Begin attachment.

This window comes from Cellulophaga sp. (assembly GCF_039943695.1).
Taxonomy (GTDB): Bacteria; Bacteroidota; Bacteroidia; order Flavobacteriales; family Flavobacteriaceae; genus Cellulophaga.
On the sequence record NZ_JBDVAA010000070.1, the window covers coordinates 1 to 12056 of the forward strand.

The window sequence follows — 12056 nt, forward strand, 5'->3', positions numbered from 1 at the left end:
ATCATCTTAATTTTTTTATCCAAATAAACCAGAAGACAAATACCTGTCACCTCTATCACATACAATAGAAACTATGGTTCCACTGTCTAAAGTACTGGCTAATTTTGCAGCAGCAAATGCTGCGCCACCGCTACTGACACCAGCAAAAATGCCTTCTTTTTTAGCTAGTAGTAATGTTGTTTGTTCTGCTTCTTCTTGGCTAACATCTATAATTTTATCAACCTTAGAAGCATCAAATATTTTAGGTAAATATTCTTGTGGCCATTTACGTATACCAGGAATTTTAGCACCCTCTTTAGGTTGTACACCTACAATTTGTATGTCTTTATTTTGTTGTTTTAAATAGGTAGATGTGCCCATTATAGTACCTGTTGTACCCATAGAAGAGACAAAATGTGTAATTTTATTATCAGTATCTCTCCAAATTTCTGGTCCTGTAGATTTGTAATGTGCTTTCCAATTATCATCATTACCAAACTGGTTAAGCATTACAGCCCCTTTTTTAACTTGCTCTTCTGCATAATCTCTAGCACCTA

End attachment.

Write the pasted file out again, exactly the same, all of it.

This window comes from Cellulophaga sp. (assembly GCF_039943695.1).
Taxonomy (GTDB): Bacteria; Bacteroidota; Bacteroidia; order Flavobacteriales; family Flavobacteriaceae; genus Cellulophaga.
On the sequence record NZ_JBDVAA010000070.1, the window covers coordinates 1 to 12056 of the forward strand.

The window sequence follows — 12056 nt, forward strand, 5'->3', positions numbered from 1 at the left end:
ATCATCTTAATTTTTTTATCCAAATAAACCAGAAGACAAATACCTGTCACCTCTATCACATACAATAGAAACTATGGTTCCACTGTCTAAAGTACTGGCTAATTTTGCAGCAGCAAATGCTGCGCCACCGCTACTGACACCAGCAAAAATGCCTTCTTTTTTAGCTAGTAGTAATGTTGTTTGTTCTGCTTCTTCTTGGCTAACATCTATAATTTTATCAACCTTAGAAGCATCAAATATTTTAGGTAAATATTCTTGTGGCCATTTACGTATACCAGGAATTTTAGCACCCTCTTTAGGTTGTACACCTACAATTTGTATGTCTTTATTTTGTTGTTTTAAATAGGTAGATGTGCCCATTATAGTACCTGTTGTACCCATAGAAGAGACAAAATGTGTAATTTTATTATCAGTATCTCTCCAAATTTCTGGTCCTGTAGATTTGTAATGTGCTTTCCAATTATCATCATTACCAAACTGGTTAAGCATTACAGCCCCTTTTTTAACTTGCTCTTCTGCATAATCTCTAGCACCTA